Wednesday, January 13, 2010

Indian Rice Pudding Goes Egyptian

I live in a tourist town. Every day busloads of tourists arrive in our town Plaza (the largest in California) and swarm over the restaurants, tasting rooms and shops. Last year a new shop opened with the intriguing name of Bram.  While we waited for the doors to open everyone was wondering, "what's a bram???" I googled the term and came up with an Egyptian clay pot. Clay pot?! Clay pot! A clay pot store was coming to Sonoma! It seemed incredibly ironic that Sonoma is also the home of Paula Wolfert, whos' new book is about Clay Pot Cooking. How weird was that?? I'd been researching  Indian Dum style cooking which traditionally is done in clay. Hell, everybodys' cuisine started off with clay and thanks to the slow food movement it was time to come home to clay again. For 3 months I was like a kid with my nose pressed to the brown paper covered windows. I couldn't wait for the doors to open.
  When they finally did open (conveniently right before my birthday) it was exciting. Anyone who loves to cook gets totally turned on by a vast expanse of cookware. Make that beautiful cookware. I was in heaven.

Almost every clay pot I'd ever read about from any part of the planet was on the shelves. I went nuts!!
 Ash,  is one of the owners and he can tell you all about clay pot cooking.

When I was in the store the other day he gave me a suggestion to try with my Indian Rice Pudding recipe.
Ash suggested that I try something that is done in Egypt, and that is to add milk again toward the end of the cooking process, leave the pot in for a additional 5 minutes then remove it when the pudding is still rather liquid. He said to put the pudding in ramekins. It would still be firm but the center wiggly. He told me to cover them and refrigerate them. I did, and the chilled pudding done this way had a smoother more custardy texture. I think it depends on how custardy one wants the pudding to be as to how much milk one adds. I used 1 cup less than the recipe calls for and then added that cup at the end. When I try it this way again, I may add even more. If you decide to make this pudding, check out this different way. I usually serve my rice pudding warm from the oven or at room temperature. This way it's served chilled. Either way it tastes great!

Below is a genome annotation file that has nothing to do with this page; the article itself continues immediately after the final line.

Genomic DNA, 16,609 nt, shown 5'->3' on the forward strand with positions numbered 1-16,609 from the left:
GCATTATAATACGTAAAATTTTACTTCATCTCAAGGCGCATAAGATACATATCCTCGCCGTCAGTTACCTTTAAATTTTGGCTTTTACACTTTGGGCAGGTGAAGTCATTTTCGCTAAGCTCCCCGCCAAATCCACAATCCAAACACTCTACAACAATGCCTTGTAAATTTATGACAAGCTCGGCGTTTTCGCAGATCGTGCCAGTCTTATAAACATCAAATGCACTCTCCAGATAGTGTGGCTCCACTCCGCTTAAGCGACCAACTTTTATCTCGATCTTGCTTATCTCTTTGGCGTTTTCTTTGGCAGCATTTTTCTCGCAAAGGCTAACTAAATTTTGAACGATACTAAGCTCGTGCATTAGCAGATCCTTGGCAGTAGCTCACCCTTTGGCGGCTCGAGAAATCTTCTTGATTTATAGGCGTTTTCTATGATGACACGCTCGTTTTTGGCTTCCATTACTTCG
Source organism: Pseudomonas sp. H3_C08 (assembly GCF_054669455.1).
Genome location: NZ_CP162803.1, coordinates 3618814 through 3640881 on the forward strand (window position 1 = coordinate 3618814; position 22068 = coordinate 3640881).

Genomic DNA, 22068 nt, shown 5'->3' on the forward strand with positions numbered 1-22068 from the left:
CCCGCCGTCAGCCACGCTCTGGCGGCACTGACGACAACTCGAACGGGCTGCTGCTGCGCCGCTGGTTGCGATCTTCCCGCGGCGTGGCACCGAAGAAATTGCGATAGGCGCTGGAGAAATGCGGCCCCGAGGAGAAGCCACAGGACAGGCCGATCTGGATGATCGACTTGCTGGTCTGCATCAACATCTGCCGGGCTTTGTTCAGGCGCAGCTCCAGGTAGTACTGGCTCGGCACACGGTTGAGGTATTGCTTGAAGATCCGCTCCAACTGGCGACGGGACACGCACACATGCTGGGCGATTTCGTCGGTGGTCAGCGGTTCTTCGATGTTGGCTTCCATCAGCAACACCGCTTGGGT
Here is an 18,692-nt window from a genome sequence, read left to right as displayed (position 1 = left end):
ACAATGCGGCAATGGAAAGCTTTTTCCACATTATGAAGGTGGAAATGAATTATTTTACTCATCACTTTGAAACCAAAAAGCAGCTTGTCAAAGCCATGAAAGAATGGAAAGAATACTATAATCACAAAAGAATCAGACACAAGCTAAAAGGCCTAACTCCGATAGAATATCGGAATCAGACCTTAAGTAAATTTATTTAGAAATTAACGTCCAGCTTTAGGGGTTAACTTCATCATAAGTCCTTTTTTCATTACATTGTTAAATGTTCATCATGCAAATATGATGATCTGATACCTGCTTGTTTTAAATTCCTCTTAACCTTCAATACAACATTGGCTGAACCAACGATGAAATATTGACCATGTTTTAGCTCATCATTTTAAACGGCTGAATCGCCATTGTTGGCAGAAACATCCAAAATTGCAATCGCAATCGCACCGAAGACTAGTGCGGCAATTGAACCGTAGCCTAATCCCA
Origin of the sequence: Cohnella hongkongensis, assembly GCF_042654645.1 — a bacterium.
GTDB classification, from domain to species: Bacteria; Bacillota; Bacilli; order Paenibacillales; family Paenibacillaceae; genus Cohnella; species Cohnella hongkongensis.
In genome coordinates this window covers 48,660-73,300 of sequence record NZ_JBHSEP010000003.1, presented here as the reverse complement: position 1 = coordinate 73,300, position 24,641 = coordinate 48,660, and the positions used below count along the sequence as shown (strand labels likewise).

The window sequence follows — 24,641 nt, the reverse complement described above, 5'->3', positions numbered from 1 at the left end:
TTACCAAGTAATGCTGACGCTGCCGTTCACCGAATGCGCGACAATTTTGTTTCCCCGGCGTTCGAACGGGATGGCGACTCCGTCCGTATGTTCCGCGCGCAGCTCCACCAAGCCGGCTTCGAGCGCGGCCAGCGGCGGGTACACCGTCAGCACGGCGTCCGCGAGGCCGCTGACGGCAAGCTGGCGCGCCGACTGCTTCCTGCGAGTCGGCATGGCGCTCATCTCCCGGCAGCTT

So there you have Ash's Egyptian twist on my Indian rice pudding. If you're in Sonoma, drop by and explore Bram Cookware, they have a great website where one can order online too. He also carries Paula Wolferts' book because after all, if you're going to cook in clay you can't have a better teacher.


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